Other siting alternatives do not offer any obvious advantages of geological breadth. However, there is no good reason at this point to either dismiss or commence site investigations for additional alternatives. Hargshamn is the leading alternative if it should not be possible to commence site investigations in Forsmark or if the investigations show that the bedrock does not meet the requirements. Similarly, Oskarshamn south and Hultsfred constitute possible alternatives to Simpevarp.

SKB’s opinion is that a choice of Formsark, Simpevarp and Tierp north for test drilling and further study, along with additional studies of the prospects for the Skavsta/Fjällveden alternative, offers a reasonable balance between the preference of a robust programme on the one hand and a reasonable level of cost and effort on the other.

Site investigation

SKB’s goal for the site investigation phase is to obtain the permits that are needed to site and build the deep repository. Detailed characterisation will then be able to be commenced on the selected site and the repository built for an initial demonstration deposition of 200-400 canisters.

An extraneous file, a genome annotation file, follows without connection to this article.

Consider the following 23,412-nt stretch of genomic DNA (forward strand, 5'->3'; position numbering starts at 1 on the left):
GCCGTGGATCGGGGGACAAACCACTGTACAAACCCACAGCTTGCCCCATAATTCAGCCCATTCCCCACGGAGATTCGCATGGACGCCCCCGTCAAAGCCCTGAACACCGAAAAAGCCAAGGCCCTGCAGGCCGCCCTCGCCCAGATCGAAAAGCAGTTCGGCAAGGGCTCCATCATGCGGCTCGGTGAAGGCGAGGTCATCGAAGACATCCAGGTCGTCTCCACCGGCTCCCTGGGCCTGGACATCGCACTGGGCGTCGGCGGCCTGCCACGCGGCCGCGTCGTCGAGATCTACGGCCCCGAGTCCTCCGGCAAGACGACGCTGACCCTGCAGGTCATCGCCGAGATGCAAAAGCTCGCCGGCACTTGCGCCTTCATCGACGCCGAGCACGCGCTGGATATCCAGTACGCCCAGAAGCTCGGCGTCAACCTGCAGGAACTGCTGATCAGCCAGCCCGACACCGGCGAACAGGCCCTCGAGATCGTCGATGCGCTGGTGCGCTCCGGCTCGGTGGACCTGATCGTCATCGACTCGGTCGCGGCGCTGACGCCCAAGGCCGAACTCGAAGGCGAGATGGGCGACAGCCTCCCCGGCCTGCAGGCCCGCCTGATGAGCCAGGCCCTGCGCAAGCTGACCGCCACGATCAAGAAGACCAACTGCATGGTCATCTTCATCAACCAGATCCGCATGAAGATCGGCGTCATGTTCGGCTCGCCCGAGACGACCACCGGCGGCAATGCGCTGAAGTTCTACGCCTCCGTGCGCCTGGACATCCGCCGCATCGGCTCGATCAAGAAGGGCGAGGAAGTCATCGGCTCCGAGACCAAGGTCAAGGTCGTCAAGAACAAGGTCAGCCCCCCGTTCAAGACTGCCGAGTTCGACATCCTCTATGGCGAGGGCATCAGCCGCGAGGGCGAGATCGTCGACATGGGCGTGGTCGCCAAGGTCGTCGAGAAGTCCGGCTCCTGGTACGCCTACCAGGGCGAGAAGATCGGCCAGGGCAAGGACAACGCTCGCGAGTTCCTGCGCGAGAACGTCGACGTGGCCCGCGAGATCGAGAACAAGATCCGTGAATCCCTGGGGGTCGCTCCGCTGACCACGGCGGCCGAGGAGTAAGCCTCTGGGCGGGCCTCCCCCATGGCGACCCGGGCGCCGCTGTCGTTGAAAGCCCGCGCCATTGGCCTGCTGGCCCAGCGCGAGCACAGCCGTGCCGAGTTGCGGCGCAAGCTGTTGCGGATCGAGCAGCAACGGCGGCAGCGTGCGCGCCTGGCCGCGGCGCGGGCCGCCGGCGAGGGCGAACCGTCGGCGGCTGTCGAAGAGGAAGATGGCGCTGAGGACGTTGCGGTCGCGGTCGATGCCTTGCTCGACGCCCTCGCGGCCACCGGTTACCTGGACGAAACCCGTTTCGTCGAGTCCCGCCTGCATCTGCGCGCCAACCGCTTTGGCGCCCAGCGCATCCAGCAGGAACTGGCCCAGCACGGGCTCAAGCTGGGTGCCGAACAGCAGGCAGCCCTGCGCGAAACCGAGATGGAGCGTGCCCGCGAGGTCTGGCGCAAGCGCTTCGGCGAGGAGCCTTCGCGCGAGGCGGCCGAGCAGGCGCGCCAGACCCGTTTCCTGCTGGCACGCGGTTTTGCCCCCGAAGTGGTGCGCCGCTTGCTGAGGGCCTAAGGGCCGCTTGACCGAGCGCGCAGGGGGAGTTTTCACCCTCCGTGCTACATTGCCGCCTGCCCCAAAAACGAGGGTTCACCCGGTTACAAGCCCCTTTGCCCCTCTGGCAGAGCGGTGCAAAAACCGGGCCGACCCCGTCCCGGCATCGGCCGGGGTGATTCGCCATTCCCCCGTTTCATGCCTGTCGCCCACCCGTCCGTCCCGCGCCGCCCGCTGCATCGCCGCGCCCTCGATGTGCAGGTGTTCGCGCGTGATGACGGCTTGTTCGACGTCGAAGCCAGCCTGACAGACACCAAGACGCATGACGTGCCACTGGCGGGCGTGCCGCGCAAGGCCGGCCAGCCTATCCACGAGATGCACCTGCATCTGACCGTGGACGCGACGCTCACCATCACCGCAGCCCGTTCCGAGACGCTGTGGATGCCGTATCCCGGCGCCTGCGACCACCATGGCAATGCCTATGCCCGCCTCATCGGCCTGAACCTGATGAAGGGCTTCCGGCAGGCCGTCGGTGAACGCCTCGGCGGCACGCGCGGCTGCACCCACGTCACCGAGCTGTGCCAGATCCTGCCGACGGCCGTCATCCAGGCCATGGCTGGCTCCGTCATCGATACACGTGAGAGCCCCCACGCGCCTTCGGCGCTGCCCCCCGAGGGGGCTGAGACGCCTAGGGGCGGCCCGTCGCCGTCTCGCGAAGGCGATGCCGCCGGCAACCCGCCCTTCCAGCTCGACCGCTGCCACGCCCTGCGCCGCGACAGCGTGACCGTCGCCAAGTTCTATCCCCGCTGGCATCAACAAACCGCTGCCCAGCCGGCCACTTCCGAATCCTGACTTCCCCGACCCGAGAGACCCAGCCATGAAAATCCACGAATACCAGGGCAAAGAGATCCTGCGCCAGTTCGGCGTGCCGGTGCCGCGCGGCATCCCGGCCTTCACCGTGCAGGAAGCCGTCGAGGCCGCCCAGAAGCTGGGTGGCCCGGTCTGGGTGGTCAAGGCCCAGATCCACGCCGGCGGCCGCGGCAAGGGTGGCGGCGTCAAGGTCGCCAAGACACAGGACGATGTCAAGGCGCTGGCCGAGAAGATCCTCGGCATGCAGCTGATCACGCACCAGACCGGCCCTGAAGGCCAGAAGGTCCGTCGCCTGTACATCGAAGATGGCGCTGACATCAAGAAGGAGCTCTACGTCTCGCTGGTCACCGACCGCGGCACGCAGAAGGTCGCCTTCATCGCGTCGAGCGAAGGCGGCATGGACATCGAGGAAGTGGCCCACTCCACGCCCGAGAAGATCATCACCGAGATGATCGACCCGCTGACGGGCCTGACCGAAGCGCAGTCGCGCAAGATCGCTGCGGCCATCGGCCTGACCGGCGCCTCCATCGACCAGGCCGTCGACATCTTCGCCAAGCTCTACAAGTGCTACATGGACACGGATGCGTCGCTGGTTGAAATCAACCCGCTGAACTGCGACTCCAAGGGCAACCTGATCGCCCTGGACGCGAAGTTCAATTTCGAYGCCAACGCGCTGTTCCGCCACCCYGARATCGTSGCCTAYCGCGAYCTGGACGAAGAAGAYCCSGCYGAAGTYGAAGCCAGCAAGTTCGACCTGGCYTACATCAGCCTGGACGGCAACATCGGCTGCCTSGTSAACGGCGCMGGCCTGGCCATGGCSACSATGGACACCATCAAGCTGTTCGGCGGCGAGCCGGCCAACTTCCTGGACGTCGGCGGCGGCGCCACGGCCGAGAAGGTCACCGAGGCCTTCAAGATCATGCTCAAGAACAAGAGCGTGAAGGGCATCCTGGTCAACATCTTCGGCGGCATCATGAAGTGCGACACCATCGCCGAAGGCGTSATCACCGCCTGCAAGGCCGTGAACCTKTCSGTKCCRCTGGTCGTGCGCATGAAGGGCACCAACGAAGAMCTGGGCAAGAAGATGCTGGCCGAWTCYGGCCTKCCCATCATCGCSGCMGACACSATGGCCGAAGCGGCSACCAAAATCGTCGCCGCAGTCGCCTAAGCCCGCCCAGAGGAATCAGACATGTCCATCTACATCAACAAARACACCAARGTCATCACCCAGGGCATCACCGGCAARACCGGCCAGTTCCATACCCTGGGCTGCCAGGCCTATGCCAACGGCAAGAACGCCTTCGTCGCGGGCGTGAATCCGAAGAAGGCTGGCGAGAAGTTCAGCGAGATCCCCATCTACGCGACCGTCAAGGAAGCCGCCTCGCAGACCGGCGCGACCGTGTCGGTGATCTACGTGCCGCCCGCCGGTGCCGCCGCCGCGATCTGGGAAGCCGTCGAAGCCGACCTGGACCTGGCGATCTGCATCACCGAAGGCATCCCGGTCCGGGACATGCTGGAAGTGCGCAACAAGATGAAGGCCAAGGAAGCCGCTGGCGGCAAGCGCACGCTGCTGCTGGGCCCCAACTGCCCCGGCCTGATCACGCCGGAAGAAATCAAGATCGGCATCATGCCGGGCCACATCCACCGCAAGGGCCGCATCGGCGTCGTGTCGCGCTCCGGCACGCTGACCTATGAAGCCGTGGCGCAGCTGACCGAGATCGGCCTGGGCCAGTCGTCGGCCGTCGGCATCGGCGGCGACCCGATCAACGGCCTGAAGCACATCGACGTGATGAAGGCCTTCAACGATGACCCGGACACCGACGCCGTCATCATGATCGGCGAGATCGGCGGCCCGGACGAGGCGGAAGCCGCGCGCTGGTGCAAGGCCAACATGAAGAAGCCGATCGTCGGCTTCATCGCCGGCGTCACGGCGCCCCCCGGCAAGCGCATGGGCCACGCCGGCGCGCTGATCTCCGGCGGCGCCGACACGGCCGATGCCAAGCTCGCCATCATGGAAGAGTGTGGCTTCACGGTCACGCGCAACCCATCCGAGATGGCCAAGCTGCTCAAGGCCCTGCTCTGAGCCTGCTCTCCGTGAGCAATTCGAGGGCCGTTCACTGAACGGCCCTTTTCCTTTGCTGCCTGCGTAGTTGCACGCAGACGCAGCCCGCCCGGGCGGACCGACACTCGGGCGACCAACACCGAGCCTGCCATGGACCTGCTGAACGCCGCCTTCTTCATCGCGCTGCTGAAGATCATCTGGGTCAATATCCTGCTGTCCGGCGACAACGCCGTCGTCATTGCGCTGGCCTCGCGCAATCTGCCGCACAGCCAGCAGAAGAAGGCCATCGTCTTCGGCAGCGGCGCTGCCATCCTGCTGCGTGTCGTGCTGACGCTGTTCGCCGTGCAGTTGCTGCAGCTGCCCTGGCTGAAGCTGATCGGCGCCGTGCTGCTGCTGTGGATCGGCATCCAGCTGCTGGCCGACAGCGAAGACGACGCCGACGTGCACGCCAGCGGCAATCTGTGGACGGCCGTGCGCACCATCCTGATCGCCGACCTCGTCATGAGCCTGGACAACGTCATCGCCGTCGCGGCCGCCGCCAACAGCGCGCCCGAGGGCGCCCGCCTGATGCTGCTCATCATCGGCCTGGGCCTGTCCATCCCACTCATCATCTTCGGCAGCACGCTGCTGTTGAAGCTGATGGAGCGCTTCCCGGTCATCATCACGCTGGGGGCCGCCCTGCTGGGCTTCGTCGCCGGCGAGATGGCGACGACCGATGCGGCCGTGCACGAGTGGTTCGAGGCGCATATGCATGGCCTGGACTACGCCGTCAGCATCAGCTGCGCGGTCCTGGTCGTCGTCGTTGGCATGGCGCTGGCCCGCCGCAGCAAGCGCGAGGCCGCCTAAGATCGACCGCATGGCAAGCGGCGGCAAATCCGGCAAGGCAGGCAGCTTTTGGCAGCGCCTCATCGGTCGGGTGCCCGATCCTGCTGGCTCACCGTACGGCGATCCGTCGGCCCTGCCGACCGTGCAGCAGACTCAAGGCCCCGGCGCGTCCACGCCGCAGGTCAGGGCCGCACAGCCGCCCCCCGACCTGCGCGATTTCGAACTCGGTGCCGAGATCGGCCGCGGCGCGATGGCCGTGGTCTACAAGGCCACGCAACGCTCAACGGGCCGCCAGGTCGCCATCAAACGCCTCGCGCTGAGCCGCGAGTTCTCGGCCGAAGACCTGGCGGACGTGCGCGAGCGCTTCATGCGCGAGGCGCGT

The primary task for SKB during the coming years is to assemble the necessary supporting material for the applications, carry out consultations and prepare environmental impact statements in compliance with the requirements of the law. Permit or permissibility review takes place primarily under the Nuclear Activities Act, the Environmental Code and the Planning and Building Act.

For the deep repository, investigations of the rock are required to determine whether it is possible to build the repository on one of the candidate sites and to conduct a safety assessment. It is these investigations that have given the site investigation phase its name, since they dominate the activities during this phase. The investigations of the rock also serve as a basis for configuration of the underground portions of the deep repository. Another important part of the work is to study and formulate proposals for the local design of facilities and transportation systems. The impact of the deep repository on the environment and the community will be studied. When the study results have been compiled, SKB will submit permit applications for the encapsulation plant and the deep repository.

The site investigations are divided into two main phases. Initial site investigations are performed to identify the site within a specified area that is deemed to be most suitable for a deep repository, and to determine whether the feasibility study’s judgement of the suitability of the area holds up in the light of in-depth data. They are expected to take 1.5-2 years. If the assessment still stands up, complete site investigations follow for a duration of 3.5-4 years. The purpose of the complete site investigation is to gather the material that is required to select one of the sites as the main alternative and to apply for a permit for siting of the deep repository.